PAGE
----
UPDATE: Let’s get the record and chronology straight — first a lot of press people are getting things wrong. Baitullah Mehsud is self-declared Taliban, of the Pakistani, not Afghan flavor. He is loosely aligned with Al Qaeda, and agrees with them on things, and there seems to be mutual support on occasions.
They are not however welded at the hip, and it’s wrong to call him Al Qaeda. At one point last summer, Baitullah led the tribal alliance of the Mehsuds to expel AQ “foreign fighters” from his region in South Waziristan. At other points there seems to have been mutual support and jobs for each other. This was notable in multiple indicators of both Mehsud and Al Qaeda involvement at the Red Mosque, or Lal Masjid.
Baitullah now leads the combined groups of Pakistani Taliban, or Tehreek e Taliban. This was announced earlier this month. He’s denying culpability, Al Qaeda in Afghanistan is claiming credit for the assasination. I find it hard to believe that he had zero involvement as he does have contacts and traffic with Lashkar e Jhangvi, a group under the Harkut ul Jamiyaat Islami (HuJI) umbrella that’s high on the suspect list for this. JI and HuJI have declared allegiance directly to AQ in October, Baitullah has not directly declared allegiance that I have seen. (Someone please correct me here if I missed that.)
Bill Roggio has come up with the best acronmyn for these knit together but disparate groups: Al Qaeda and Aligned Movements, or AQAM.
As I was suspecting he would, Baitullah Mehsud has denied involvement in the assasination of Benazir Bhutto. There are four probable reasons:
- He’s in a delicate position – open alliance with AQ would sap from his regional support.
- It keeps the conspiracy theorists humming, feeding political intrigue and dissension.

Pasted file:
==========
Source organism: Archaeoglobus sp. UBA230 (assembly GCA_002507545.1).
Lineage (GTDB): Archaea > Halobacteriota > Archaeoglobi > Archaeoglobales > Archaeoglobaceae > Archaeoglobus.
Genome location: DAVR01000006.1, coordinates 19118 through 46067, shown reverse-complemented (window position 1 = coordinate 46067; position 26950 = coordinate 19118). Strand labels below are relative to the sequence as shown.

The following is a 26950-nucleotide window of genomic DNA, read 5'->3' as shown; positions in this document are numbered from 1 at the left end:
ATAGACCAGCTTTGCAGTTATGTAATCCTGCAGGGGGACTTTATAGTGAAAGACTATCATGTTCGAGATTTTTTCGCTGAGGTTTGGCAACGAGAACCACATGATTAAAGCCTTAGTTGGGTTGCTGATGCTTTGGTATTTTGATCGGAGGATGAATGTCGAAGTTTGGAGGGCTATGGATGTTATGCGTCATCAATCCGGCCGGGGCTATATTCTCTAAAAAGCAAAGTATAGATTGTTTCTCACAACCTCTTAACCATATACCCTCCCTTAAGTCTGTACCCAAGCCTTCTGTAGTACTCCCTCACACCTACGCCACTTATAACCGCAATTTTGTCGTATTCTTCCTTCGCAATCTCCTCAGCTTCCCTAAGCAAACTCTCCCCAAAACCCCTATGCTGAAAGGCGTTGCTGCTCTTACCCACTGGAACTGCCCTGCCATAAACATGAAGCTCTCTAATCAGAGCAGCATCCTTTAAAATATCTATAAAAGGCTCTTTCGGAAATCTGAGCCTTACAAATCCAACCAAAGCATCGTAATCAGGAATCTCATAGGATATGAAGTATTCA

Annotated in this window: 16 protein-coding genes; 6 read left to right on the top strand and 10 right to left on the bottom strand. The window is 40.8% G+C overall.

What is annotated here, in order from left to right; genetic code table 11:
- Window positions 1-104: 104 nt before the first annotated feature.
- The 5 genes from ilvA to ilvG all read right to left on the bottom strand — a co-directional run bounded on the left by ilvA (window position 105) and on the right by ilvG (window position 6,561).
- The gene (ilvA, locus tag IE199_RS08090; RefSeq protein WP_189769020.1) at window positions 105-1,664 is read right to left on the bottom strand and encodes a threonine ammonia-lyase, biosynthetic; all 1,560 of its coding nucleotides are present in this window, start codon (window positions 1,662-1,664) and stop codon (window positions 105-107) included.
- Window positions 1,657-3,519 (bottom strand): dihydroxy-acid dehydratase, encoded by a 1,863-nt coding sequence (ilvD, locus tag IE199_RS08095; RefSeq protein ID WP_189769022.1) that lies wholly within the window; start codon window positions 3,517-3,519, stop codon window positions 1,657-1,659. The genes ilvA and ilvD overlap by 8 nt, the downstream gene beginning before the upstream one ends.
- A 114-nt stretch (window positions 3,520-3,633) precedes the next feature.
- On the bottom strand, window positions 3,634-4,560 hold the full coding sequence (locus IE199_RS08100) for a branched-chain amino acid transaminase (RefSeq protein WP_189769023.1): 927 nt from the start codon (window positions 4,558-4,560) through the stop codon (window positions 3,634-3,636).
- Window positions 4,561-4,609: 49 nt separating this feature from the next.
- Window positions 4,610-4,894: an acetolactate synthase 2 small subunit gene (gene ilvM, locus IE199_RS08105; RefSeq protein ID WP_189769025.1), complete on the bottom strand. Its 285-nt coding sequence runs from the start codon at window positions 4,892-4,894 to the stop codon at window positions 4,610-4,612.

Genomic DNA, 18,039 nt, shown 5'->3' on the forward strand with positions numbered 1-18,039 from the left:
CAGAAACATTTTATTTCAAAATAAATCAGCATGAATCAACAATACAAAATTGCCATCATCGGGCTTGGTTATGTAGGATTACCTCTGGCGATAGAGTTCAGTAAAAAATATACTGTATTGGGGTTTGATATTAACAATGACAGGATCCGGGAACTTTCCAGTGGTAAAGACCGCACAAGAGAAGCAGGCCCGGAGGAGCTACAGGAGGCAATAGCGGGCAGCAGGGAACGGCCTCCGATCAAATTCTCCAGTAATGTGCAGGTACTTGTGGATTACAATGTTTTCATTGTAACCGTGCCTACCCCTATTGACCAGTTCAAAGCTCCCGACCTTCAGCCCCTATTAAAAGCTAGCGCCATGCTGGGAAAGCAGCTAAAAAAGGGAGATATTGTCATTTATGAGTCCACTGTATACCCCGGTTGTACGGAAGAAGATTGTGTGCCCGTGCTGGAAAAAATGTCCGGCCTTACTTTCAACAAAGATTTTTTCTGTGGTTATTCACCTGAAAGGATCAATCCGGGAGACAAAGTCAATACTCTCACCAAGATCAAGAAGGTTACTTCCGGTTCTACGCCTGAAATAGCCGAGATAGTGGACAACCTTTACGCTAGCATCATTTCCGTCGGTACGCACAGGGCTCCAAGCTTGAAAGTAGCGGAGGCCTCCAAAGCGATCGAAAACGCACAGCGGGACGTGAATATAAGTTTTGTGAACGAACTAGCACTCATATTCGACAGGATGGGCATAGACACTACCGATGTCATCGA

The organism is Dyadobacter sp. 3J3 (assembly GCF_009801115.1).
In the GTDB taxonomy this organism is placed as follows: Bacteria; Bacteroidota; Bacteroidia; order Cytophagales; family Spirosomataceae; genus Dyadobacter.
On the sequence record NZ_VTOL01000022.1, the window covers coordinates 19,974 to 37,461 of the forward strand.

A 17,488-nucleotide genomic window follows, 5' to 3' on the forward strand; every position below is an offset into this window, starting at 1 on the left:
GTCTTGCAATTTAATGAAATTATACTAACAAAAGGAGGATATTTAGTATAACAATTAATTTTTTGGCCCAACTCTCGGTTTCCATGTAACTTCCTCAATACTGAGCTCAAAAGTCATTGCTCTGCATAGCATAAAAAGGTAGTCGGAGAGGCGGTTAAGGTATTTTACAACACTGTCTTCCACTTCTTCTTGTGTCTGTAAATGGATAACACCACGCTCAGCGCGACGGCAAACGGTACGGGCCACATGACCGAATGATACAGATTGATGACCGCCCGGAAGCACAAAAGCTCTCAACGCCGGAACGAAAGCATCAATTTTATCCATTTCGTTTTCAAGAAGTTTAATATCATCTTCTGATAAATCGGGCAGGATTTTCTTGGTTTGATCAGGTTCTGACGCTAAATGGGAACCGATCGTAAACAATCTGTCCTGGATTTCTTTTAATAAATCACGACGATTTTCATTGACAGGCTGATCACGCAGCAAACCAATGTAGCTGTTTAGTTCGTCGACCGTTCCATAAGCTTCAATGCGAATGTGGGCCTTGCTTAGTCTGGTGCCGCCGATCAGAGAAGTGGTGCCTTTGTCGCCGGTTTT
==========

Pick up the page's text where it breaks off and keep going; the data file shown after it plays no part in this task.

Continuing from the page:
- To protect himself – the backlash from this against the culprit once found will be terrific.
- Or maybe he just didn’t do it.
It’s unlikely that he had zero involvement, the message intercept posted yesterday had names in it, and places. While the government could fake this, it’s doubtful that they would use real names and places if they contrived it because those can be checked.
As the new leader of Tehreek-e-Taliban Baitullah’s in charge of a fractious alliance of Pakistani Taliban groups, some who aren’t going to like the way this has unfolded, and who aren’t fond of being directly allied with Al Qaeda.
Al Qaeda made clear claim of ordering this action — Baitullah having performed the assasination under their orders would show a definite alliance, which is something that Baitullah can’t afford in South Waziristan where antipathy towards the foreigners, including Al Qaeda, is still high.
Fueling political intrigue seems to be behind the denial judging from the statement of the spokesperson for Baitullah:
In a telephone conversation with Kyodo News, Baitullah Mehsud’s spokesman Maulvi Umar said that Bhutto was killed for political considerations.
“Benazir Bhutto was assassinated clearly by people who wanted to gain politically from her death. This is the work of (intelligence) agencies and the Pakistani government,” he said.
Maulvi Umar said the Pakistani government is blaming Mehsud to bring the Pakistani Taliban into disrepute in Pakistan and crush their growing power.
He said the Pakistani Taliban shared the grief of the people of Pakistan and the world at large at the assassination of Bhutto.
I find the “Taliban sharing the grief of the people” bit to be well… bullshit. Baitullah has directly threatened to assasinate Benazir in the past, and he’s still on my suspect list.
More at Pat Dollard’s